SALES_PERSON    REGION          TOTAL_SALES
--------------- --------------- -----------
SQL0668N  Operation not allowed for reason code "1" on table
"MELNYK.SALES_SUMMARY".  SQLSTATE=57016

refresh table sales_summary

select * from sales_summary

SALES_PERSON    REGION          TOTAL_SALES
--------------- --------------- -----------
GOUNOT          Manitoba                 15
GOUNOT          Ontario-North             1
GOUNOT          Ontario-South            10
GOUNOT          Quebec                   24
LEE             Manitoba                 23
LEE             Ontario-North             8
LEE             Ontario-South            34
LEE             Quebec                   26
LUCCHESSI       Manitoba                  3
LUCCHESSI       Ontario-South             8
LUCCHESSI       Quebec                    3

  11 record(s) selected.

insert into sales values ('06/28/2005', 'LEE', 'Ontario-South', 100)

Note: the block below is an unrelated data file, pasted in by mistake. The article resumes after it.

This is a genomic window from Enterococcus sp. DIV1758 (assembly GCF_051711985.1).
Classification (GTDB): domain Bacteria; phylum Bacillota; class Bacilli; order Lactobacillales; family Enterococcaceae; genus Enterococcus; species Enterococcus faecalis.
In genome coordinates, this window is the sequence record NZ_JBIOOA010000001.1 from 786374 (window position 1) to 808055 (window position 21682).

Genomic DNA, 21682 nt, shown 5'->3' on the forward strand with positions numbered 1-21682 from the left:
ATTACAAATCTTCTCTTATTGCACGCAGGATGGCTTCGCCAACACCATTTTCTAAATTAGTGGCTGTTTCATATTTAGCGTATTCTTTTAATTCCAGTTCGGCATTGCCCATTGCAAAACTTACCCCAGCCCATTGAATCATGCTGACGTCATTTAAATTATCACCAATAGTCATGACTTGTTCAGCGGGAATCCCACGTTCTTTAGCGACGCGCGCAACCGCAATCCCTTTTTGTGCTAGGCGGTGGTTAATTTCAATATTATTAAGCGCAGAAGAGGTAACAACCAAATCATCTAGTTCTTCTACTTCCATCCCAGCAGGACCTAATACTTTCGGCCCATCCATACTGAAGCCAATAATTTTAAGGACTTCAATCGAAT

refresh table sales_summary

select * from sales_summary

SALES_PERSON    REGION          TOTAL_SALES
--------------- --------------- -----------
...
LEE             Ontario-North             8
LEE             Ontario-South           134
LEE             Quebec                   26
...

  11 record(s) selected.

update sales set sales = 50 where sales_date = '06/28/2005' and 
sales_person = 'LEE'
 and region = 'Ontario-South'

refresh table sales_summary

select * from sales_summary

SALES_PERSON    REGION          TOTAL_SALES
--------------- --------------- -----------
...
LEE             Ontario-North             8
LEE             Ontario-South            84
LEE             Quebec                   26
...

  11 record(s) selected.

delete from sales where sales_date = '06/28/2005' and sales_person = 'LEE'
 and region = 'Ontario-South'